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International human resource management - Chapter 3

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International human resource management - Chapter 3

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Hai trước chương tập trung vào toàn cầu môi trường và bối cảnh của tổ chức. Bây giờ chúng ta tập trung vào khía cạnh "người quản lý" này. Mục đích là để thiết lập vai trò của nguồn nhân lực trong việc duy trì hoạt động kinh doanh quốc tế và tăng trưởng. Chúng tôi bao gồm những điều sau đây:

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Nội dung Text: International human resource management - Chapter 3

  1. Chapter 3 IHRM: Sustaining international business operations 1 3/ 1 Use with International Human Resource Management ISBN 1-84480013-X Published by Thomson Learning © Peter Dowling and Denice Welch
  2. Chapter objectives The previous two chapters concentrated on the global environment and organizational contexts. We now focus on the ‘managing people’ aspect. The aim is to establish the role of HRM in sustaining international business operations and growth. We cover the following: • issues relating to the various approaches to staffing foreign operations • the reasons for using international assignments: position filling, management development and organizational development (cont.) 2 3/ 2 Use with International Human Resource Management ISBN 1-84480013-X Published by Thomson Learning © Peter Dowling and Denice Welch
  3. Chapter objectives (cont.) • the various types of international assignments: short-term, extended and longer-term; and non-standard arrangements: commuter, rotator, contractual and virtual • the role of expatriates and non-expatriates (international business travelers) in supporting international business activities • the role of the corporate HR function. 3 3/ 3 Use with International Human Resource Management ISBN 1-84480013-X Published by Thomson Learning © Peter Dowling and Denice Welch
  4. Approaches to staffing • Factors affecting approaches to staffing – General staffing policy on key positions at headquarters and subsidiaries • Ethnocentric • Polycentric • Geocentric • Regiocentric – Constraints placed by host government – Staff availability 4 3/4 Use with International Human Resource Management ISBN 1-84480013-X Published by Thomson Learning © Peter Dowling and Denice Welch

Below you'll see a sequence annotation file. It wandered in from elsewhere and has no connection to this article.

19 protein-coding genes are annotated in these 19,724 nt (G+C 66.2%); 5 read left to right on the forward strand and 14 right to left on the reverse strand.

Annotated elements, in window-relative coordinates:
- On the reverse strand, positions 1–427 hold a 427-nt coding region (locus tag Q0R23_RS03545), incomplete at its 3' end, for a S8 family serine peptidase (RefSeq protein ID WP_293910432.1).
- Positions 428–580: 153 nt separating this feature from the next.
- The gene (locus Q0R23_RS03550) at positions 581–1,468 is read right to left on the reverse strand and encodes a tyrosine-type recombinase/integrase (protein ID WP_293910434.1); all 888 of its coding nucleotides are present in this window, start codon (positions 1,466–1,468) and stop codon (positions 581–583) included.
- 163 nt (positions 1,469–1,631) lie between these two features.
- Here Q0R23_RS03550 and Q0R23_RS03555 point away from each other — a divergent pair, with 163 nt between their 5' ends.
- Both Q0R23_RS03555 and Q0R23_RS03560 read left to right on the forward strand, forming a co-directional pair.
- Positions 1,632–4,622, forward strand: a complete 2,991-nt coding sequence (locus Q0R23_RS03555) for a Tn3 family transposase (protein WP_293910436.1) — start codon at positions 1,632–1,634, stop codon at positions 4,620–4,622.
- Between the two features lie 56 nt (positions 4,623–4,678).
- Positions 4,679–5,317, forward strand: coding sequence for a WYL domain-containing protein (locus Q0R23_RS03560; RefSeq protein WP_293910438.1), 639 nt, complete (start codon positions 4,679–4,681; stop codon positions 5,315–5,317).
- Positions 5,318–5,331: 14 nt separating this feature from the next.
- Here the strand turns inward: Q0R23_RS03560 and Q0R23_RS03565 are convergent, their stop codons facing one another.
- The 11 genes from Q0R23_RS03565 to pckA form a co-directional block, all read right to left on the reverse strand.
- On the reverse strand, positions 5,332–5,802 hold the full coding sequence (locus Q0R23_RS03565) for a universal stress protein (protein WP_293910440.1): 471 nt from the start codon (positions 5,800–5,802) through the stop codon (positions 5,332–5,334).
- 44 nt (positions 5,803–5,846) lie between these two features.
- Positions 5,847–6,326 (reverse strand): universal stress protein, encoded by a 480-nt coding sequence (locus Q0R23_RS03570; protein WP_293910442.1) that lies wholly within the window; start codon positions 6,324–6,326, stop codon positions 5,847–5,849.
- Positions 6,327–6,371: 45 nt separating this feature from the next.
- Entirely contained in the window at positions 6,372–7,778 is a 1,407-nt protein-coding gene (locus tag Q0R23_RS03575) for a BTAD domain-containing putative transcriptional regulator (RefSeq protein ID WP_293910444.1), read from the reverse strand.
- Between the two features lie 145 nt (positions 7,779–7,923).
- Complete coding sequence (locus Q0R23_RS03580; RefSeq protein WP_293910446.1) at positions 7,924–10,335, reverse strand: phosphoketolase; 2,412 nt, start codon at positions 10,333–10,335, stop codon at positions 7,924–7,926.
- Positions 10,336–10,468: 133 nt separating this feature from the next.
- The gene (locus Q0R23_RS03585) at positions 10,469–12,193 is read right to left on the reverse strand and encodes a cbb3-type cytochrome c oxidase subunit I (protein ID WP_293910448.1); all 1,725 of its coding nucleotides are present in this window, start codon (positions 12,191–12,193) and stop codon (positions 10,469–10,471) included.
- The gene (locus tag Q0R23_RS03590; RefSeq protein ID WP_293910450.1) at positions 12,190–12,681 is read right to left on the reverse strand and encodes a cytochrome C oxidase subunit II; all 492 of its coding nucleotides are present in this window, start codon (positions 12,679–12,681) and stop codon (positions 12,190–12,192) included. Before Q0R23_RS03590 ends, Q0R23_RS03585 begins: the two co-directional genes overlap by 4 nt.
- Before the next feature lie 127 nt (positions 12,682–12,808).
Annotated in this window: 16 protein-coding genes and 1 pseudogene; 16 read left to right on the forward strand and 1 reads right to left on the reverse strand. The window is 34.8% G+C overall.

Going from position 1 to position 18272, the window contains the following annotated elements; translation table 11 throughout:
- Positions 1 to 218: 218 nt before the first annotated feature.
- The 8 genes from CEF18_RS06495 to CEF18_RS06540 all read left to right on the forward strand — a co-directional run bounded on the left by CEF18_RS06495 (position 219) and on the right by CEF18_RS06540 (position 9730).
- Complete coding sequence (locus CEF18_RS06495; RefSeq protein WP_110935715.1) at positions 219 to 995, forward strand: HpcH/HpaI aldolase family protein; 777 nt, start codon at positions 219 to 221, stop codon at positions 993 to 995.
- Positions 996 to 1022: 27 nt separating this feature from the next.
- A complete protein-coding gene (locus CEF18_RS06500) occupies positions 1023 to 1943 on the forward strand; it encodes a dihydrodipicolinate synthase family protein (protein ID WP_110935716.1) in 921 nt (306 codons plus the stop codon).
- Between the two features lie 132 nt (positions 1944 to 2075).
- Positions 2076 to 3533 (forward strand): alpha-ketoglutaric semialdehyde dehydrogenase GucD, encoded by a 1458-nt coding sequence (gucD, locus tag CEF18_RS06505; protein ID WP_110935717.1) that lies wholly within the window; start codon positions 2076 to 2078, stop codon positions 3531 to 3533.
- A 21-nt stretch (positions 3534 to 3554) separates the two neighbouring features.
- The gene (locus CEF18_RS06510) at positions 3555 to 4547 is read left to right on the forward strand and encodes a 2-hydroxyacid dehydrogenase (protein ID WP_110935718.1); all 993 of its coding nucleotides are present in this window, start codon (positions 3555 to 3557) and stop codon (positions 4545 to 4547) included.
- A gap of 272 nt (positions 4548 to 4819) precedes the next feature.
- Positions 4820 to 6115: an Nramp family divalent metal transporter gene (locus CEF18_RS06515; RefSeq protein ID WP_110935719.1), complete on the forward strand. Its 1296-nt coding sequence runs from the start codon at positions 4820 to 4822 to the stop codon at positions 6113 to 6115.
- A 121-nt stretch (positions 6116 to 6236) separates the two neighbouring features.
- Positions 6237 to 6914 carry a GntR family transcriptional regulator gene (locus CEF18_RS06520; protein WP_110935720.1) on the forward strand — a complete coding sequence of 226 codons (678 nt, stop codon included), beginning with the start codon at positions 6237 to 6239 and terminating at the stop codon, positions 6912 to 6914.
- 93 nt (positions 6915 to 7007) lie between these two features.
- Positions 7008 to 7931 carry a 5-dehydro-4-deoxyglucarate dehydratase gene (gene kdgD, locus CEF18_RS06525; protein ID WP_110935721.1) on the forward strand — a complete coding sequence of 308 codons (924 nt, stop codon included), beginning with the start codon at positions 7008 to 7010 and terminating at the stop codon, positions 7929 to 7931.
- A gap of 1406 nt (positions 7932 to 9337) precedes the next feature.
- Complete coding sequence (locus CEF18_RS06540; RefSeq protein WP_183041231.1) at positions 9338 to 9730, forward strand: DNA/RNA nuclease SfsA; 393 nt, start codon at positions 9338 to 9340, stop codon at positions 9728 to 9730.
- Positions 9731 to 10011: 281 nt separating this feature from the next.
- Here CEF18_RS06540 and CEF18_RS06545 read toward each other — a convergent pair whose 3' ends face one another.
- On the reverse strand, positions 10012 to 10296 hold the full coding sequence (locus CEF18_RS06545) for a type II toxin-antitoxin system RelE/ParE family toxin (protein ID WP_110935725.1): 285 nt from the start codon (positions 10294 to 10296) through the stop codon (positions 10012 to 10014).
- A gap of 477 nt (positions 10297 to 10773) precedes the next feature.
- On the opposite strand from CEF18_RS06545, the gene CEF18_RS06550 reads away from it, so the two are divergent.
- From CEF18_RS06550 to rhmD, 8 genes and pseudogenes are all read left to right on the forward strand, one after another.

5. Ethnocentric • Strategic decisions are made at headquarters • Limited subsidiary autonomy • Key positions in domestic and foreign operations are held by headquarters’ personnel; PCNs manage subsidiaries 5 3/ 5 Use with International Human Resource Management ISBN 1-84480013-X Published by Thomson Learning © Peter Dowling and Denice Welch
  6. Polycentric • Each subsidiary is a distinct national entity with some decision-making autonomy • HCNs manage subsidiaries who are seldom promoted to HQ positions • PCNs rarely transferred to subsidiary positions 6 3/ 6 Use with International Human Resource Management ISBN 1-84480013-X Published by Thomson Learning © Peter Dowling and Denice Welch
  7. Geocentric • A global approach - worldwide integration • View that each part of the organization makes a unique contribution • Nationality ignored in favour of ability: – Best person for the job – Colour of passport does not matter when it comes to rewards, promotion and development 7 3/ 7 Use with International Human Resource Management ISBN 1-84480013-X Published by Thomson Learning © Peter Dowling and Denice Welch
  8. Figure 3-1: Geocentric staffing requirements 8 3/ 8 Use with International Human Resource Management ISBN 1-84480013-X Published by Thomson Learning © Peter Dowling and Denice Welch